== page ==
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February 3, 2012     Post-Gazette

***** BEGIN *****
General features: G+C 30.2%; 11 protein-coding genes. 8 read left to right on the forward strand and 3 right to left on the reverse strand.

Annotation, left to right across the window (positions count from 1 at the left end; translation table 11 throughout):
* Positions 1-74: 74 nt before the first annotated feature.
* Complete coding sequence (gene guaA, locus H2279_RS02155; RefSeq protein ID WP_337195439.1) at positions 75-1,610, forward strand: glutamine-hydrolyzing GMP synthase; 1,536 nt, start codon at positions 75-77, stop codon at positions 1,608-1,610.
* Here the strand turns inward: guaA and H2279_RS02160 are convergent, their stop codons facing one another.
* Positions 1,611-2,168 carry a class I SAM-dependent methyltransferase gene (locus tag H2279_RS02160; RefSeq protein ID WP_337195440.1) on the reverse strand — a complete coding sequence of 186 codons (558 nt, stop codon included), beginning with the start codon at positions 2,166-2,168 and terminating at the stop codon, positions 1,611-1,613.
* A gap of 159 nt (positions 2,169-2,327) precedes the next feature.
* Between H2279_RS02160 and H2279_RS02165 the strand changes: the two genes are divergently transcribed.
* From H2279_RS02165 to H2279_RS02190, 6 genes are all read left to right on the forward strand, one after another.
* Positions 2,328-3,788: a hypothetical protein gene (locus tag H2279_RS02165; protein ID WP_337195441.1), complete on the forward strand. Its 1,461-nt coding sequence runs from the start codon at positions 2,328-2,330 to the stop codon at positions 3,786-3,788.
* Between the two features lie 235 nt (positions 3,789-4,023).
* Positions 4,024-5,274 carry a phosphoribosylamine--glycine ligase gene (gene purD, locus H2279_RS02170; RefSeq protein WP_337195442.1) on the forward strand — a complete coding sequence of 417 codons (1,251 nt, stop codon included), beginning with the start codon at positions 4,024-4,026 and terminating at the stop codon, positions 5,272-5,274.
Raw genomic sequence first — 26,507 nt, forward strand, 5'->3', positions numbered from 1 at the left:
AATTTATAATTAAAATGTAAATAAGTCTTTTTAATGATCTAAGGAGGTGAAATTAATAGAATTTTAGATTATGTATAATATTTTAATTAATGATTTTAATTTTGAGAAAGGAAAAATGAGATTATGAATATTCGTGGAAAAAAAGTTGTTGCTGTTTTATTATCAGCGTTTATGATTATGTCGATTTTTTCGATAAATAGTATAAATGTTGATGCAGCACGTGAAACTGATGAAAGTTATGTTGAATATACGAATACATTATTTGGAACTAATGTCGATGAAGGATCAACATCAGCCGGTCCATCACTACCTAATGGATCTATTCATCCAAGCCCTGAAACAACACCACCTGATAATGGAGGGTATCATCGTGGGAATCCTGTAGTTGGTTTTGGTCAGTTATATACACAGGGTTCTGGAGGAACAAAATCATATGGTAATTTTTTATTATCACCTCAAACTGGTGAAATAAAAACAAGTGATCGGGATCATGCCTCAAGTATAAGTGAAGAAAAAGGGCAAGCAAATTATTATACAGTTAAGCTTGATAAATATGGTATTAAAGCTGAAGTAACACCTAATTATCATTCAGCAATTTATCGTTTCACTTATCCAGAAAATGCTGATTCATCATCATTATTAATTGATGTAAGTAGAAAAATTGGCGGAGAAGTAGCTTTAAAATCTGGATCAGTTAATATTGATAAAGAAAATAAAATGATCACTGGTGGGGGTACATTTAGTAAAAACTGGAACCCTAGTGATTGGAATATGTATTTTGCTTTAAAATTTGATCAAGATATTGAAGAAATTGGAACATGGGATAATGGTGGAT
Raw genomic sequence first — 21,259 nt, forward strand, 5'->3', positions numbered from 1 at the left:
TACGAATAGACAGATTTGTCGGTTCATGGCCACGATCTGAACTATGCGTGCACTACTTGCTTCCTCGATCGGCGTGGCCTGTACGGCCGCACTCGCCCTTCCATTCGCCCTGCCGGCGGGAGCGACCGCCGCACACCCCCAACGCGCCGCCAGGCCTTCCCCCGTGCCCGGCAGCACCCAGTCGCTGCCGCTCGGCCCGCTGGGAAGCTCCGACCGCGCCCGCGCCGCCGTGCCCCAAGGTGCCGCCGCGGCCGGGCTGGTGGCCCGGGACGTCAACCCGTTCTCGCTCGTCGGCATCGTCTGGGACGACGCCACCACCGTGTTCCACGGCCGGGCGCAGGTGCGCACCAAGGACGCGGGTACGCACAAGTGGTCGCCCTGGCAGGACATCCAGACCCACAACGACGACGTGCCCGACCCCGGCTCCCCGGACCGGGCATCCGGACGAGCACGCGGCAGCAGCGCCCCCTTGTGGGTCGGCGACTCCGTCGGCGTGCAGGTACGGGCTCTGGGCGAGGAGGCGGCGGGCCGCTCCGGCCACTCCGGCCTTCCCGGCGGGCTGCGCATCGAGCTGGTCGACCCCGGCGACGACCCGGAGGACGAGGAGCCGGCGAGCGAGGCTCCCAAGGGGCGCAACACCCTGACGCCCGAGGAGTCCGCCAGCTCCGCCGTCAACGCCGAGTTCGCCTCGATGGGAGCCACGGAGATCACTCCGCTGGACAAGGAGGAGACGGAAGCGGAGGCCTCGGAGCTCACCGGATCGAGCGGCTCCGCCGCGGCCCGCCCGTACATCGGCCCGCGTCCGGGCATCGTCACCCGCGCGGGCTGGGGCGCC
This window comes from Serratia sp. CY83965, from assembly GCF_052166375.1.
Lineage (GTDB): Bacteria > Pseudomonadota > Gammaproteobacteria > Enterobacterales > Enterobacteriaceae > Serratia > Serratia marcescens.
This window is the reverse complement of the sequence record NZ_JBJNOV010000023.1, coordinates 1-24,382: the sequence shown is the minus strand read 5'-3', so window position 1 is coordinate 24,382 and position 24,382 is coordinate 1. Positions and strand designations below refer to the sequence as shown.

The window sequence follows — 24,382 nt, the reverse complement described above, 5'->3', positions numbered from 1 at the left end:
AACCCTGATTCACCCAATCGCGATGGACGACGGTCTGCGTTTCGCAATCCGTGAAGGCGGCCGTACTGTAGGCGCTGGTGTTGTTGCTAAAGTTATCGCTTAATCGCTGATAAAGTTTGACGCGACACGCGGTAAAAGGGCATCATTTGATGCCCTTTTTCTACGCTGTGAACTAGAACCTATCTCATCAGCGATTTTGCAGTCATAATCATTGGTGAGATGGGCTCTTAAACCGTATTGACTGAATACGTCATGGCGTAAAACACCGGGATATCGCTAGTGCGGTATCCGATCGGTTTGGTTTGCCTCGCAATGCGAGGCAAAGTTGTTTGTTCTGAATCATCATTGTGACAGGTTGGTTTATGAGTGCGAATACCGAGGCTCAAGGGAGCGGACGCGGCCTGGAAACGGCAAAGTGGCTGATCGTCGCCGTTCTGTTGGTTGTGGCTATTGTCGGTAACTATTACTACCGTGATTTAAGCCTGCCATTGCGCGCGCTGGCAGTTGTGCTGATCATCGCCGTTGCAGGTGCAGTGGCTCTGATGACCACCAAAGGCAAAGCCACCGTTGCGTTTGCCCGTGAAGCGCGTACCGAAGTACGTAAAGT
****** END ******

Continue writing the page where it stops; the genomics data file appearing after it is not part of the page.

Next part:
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POST-GAZETTE, FEBRUARY , 2012 Page 13 Nanna 00Babb00]nonno by John Christoforo A Nostalgic Remembrance Last week, I left off leav- ing Florence to head to Venice. As we drove north- east, the scenery changed a bit and the temperature was a little cooler. Northern Italy seemed more like Switzer- land or Austria than the Italy we had experienced in the south. If you want to know the truth, I felt more comfortable in the south. The people were more friendly and outgoing, and we physically blended in much better. Once we fi- nally arrived in Venice, we had to leave the car in a lot on the mainland as there are no drivable streets in Venice, only waterways. A travel service near the car lot booked us into a pensione, a small bed and breakfast and we headed to the dock to take the bus. Oh, by the way, the busses in Venice are called vaporette. They are boats that stop at various locations {bus stops) to take local people to their neighborhoods. We had just missed the bus going our way and decided to hail a taxi. Taxis in Venice are speed boats. We piled our belongings in the rear of the six passenger craft, and off we went. When we arrived, I found the resort interesting. Al- though we were on the coast, the building looked more like a mountain cha- let and the owners spoke a dialect of Italian that seemed punctuated with words we didn't understand. I said to Franny in English, "Dorothy, this doesn't look like Kansas." Sal and Jose understood what I meant, all having seen the Wizard of Oz. It was late afternoon and time for dinner. We were tired and decided to eat in the dining room of the pensione, study the map of the city and then head out later to explore and have a cup of coffee. What surprised me was that there were only one or two pasta dishes on the menu. I ordered a lamb shank and it came with a salad, vegetables and rice. When the bread basket was placed on the table, a slab of butter accompanied it. We hadn't seen butter since we ate in an American restau- rant in Naples. The wine was a lot lighter in flavor that the southern wines we had become accustomed to in our travels, and I noticed that there was as much beer being served at other tables as there was wine. After relaxing a bit, we decided to take the near- by vaporette to St. Mark's Square, the center of Venice. The square was filled with tourists and pidgeons. Gondolas were docked at the edge of the water along with taxis and couples and families were waiting in line to take romantic cruises through the canals. We found an interesting trattoria, sat outside and ordered coffee and drinks. For the next hour or so, we watched the tourists parade by. I heard people speaking French, German, Dutch, Flemish, Spanish, English, Portu- guese, Arabic and Japanese. I was fascinated. Before going to bed, I decided to call home. With a six hour time difference, bed time for us was late af- ternoon in Boston. Babbo- nonno answered the phone, "Allowe." I responded with, "Buon giorno, Babbononno." He replied, "Jonny, you cumin-a homma?" I told my grandfather where we were and it would be a couple of weeks before we were head- ing back to the states. I then described our travels north to him and he listened ea- gerly, not having seen his homeland since 1896, 76 years earlier. We talked for a bit and then Mom and Dad got on the extension phones when they discovered I was on the phone. Everything was OK at home and that weekend, they were all tak- ing off for Maine. That meant that if I had to get in touch in an emergency, I would have to call one of the neigh- bors in Maine as we didn't have a phone at the cottage. (What did we ever do before the invention of cell phones???) The next day, we headed back to St. Mark's Square and visited the mansions, estates and museums that were built during the Re- naissance and later. Most were beautiful, ornate and reflected Venice being one of the financial and business centers of Europe back in the day. Our next stop was St. Mark's Cathedral with its golden altar and famous bell tower. Atop the tower are bronze statues of people that move on the hour. They re- volve around the top of the tower, turn and hit bells with giant hammers signaling the time of day. We decided to climb to the top. Unfortu- nately for me, it was at noon time. Just as we reached the -- FOR YOU WHO APPRECIATE THE FINEST -- THE MUSIC FOR ALL OCCASIONS 781-648-5678 top, the statues began sig- naling via the bells. My head didn't stop vibrating for a few hours and my ears rang all day. We had a snack at a car6 in St. Mark's Square and then headed for a vaporette that would take us to the Is- land of Morano. This was the location of several factories that made crystal objects for the world, glasses, goblets, dishes, decorative pieces and chandeliers. Once on the dock of Morano, we stopped in a tourist office to book ourselves a tour of one of the factories. Luckily, one had an opening within min- utes. The owner greeted us at the entrance and apolo- gized stating he would have to conduct the tour himself. All but one of his employees were on vacation. One glass blower was still there and would show us how to make glass objects. The owner spoke perfect English. I thought he might have been an American who moved to Italy or an Italian American who returned home. That's how perfect his English was. When he used words with "ed" at the end, I discovered that he wasn't American, only someone with a good ear for the lan- guage. He pronounced the ed at the end of words like cooked or worked: cook--ed or work--ed. The man gave us the grand tour and his glass blower made a cowboy on a bucking bronco out of molten glass as we watched. He presented it to Franny as a gift. When it was time to leave, I tried to tip the owner, who refused saying, "Please, if you want to tip someone, take care of my glass blower. I did. As we were leaving, a group of English tourists were the next in line to see the factory. The owner greeted them with a perfect British accent. Overhearing this, I marveled at his capac- ity with our language. Venice was fascinating, but it was time to head back to Cassino and Franny's fam- ily at the farm. When we returned, I discovered that there were other family members who had dropped in for a few days, and Sal land I decided to check in at a local hotel, the only one in Cassino with a swim- ming pool. The owner turned out to be someone who had been deported from the U.S. He used his ill gotten gains to open a hotel and go on the straight and narrow, but that's a story for next week. GOD BLESS AMERICA Small Ads GetBI Bay State Skating School Learn-to-Skate Classes Learn-to-Skate classes as well as figure, recreational and hockey skating skills for children ages 4 & and up and adults are at 12. Greater Boston rink locations: Brookline Cleveland Circle & Larz Anderson, Cambridge, Hyde Park Dedham, Medford LoConte, Newton-Brighton, Quincy, Somerville, South Boston, Waltham, West Roxbury and Weymouth. Use either hockey, recreational or figure skates. Beginner, interme- diate and advanced classes taught by professional instruc- tors. 43 Years Experience. For information and to register, call Bay State Skating School at 781-890-8480 or visit online at www.BayStateSkatingSchool.org. Gift Certificates. Fare Increase (Continued 230, 245, 275, 276, 277, 436, 451, 465, 504, 553 and 554, and Sunday routes: 18, 37/ 38, 43, 59, 60, 78, 136, 137, 171, 201, 202, 211, 230, 245, 275, 276, 277, 431 and 436. If you depend on the RIDE or bus service I suggest you call your representative and senator on Beacon Hill and tell them that the T budget problems should not be solved by whacking the from Page i) handicapped with huge fee increases and cuts in critical bus service. In the North End your Representa- tive is Aaron Michlewitz (617-722-2400), in East Boston it's Carlo Basile (617-722-2220). In the West End, Marty Walz (617-722- 2380). In all these commu- nities your State Senator is Anthony Petruccelli (617-722-1634). Stirpe Nostra (Continued from Page 2) arrow. Anyone who ridiculed During his reign, many him was thrown to the wild men were able to secure beasts. One fat person was punishment for their en- cut right down the middle of emies by bribery, or even to his stomach so that his in- buy immunity for them- testines gushed forth, while selves, a change of punish- some men were given a new ment, or a substitution of name of "one-eyed" after he another person for one who plucked out one of their was condemned to death. He eyes, and still others he sold provincial governor - named "one-foot" after he ships, administrative posts cut off one of their feet. In in the city, and he even sold addition to this, he mur- results in lawsuits. Finally, dered many other persons, to show his impartiality, some because he didn't like even his top city officials their garments or manner of were either poisoned or in- dress, others were slain troduced to the point of his because they appeared sword after a few months in noble or handsome. At one office. time he even bled men to death with scalpels as he NEXT WEEK: played at being a surgeon. Addio Bastardo Saint Brigid of Ireland (Continued from Page 3) tutions, one for men, and the other for women, and ap- pointed St. Conleth as spiri- tual director of both. She also founded a school of art, including metal work and illumination, over which St. Conleth presided. She also inspired the estab- lishment of religious com- munities in other parts of Ireland. Saint Brigid is considered one of the most notable Irishwomen of the fifth century and as the Patron- ess of Ireland. She is lovingly called the "Queen of the South: the Mary of the Gael". She passed away in the year 523. Saint Brigid is the Patroness of Dairy Workers; her feast day is celebrated on February I. Leave the DELIVERY to Us[ With a Gift Subscription to the Post-Gazette, your generosity will be remembered every week of the year. We'll send the recipient an announcement of your gift. Their subscription will begin with the current issue and continue for one year. 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